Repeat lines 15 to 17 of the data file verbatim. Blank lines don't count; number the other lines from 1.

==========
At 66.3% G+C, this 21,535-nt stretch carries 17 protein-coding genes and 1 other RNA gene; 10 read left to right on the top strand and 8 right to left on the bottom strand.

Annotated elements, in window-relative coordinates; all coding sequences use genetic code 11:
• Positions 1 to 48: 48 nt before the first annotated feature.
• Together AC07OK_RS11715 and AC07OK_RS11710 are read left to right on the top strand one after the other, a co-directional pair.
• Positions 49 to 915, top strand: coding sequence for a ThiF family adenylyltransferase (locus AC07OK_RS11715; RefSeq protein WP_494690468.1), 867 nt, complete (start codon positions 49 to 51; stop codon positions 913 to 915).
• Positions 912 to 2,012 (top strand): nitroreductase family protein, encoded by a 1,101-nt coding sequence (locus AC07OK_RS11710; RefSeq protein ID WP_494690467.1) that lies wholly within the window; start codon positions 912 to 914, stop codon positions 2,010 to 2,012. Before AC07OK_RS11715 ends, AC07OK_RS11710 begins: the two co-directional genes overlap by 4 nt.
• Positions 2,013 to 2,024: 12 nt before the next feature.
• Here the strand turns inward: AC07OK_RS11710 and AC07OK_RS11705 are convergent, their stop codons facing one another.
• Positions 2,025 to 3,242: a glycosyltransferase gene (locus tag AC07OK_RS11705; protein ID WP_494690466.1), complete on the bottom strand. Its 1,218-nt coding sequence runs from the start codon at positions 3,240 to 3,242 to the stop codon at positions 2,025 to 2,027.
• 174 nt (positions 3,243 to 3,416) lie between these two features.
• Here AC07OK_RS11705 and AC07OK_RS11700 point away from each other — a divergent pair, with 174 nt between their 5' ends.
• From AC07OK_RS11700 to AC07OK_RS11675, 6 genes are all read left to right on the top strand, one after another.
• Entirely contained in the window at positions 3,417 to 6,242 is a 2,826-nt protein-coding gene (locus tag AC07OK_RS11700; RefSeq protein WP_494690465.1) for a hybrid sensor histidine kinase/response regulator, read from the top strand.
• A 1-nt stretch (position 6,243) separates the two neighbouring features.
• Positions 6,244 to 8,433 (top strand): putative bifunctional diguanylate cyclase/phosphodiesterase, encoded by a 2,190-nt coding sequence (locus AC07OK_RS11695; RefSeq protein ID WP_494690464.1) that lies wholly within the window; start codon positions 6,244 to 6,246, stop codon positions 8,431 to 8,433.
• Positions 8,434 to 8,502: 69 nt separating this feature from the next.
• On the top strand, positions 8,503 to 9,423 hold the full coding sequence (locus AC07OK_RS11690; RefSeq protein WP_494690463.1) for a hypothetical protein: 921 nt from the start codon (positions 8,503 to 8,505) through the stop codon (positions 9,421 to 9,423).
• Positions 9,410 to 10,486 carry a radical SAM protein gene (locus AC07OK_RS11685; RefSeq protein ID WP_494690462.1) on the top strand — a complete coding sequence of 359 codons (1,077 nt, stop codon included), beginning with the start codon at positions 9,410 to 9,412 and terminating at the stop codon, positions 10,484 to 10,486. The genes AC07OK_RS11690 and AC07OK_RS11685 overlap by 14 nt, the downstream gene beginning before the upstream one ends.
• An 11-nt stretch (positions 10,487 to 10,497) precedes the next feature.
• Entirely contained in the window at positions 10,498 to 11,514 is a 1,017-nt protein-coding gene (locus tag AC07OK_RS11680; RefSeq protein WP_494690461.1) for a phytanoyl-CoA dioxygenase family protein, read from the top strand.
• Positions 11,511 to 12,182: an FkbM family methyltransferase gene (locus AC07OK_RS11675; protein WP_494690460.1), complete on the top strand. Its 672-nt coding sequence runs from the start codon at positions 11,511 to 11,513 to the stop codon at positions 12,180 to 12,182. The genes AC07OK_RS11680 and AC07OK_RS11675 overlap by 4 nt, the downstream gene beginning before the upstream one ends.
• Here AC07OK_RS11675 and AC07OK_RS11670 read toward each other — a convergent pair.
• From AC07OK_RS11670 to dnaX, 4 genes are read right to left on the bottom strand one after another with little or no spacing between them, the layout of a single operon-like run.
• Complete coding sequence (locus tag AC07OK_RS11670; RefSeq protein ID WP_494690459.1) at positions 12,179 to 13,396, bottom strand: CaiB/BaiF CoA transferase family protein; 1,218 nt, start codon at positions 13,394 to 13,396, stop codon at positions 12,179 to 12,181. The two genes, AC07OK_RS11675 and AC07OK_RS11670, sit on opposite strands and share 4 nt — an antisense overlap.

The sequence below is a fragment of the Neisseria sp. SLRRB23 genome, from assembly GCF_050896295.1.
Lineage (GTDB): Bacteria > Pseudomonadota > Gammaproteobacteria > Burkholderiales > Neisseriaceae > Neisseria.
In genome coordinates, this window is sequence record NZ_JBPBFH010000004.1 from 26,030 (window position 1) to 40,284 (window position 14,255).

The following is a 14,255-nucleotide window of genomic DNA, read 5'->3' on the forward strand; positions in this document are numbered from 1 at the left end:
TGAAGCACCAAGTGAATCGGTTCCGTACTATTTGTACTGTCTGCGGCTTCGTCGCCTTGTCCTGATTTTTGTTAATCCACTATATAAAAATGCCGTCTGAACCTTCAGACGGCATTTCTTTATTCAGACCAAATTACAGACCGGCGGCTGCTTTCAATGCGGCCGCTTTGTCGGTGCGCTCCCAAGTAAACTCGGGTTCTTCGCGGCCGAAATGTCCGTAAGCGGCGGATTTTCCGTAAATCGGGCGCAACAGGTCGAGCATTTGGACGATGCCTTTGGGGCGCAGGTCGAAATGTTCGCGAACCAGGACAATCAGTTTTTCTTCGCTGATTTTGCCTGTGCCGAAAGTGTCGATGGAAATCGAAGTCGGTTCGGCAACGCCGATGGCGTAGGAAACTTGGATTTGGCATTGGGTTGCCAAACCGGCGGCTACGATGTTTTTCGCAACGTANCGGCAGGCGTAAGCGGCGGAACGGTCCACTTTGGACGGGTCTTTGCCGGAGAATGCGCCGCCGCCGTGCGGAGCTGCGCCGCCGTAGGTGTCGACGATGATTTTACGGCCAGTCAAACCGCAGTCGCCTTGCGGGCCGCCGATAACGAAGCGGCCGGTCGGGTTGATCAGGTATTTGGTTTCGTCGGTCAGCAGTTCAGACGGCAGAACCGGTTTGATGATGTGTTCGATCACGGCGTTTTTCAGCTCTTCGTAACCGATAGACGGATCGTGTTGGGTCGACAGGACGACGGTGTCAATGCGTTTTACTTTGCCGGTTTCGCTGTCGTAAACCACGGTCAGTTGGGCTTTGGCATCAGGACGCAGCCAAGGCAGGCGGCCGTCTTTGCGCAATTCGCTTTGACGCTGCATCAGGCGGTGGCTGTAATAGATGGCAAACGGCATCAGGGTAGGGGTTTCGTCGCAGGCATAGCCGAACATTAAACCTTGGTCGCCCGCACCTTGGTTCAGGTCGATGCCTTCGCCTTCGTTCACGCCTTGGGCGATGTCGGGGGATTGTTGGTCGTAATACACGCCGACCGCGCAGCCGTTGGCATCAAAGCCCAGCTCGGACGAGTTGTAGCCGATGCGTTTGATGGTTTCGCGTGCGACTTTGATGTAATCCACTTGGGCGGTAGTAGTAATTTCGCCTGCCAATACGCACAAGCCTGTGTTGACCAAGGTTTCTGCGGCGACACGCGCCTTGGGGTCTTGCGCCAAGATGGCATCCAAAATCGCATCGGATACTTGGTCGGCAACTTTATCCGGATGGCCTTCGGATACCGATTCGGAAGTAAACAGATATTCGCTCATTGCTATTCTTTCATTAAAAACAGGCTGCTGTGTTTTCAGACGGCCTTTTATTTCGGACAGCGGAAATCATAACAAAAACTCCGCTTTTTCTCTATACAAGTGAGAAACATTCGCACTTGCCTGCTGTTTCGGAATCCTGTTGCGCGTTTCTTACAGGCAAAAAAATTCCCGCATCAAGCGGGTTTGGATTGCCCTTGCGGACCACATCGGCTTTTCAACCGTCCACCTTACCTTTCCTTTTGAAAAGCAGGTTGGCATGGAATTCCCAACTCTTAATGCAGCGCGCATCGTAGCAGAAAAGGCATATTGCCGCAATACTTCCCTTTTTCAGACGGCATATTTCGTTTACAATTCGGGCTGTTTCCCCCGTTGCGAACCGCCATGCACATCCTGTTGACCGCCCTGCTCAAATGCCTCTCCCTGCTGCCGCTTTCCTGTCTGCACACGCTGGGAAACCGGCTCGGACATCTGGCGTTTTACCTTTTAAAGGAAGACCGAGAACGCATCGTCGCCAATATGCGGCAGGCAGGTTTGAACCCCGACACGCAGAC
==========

• Positions 6,244 to 8,433 (top strand): putative bifunctional diguanylate cyclase/phosphodiesterase, encoded by a 2,190-nt coding sequence (locus AC07OK_RS11695; RefSeq protein ID WP_494690464.1) that lies wholly within the window; start codon positions 6,244 to 6,246, stop codon positions 8,431 to 8,433.
• Positions 8,434 to 8,502: 69 nt separating this feature from the next.
• On the top strand, positions 8,503 to 9,423 hold the full coding sequence (locus AC07OK_RS11690; RefSeq protein WP_494690463.1) for a hypothetical protein: 921 nt from the start codon (positions 8,503 to 8,505) through the stop codon (positions 9,421 to 9,423).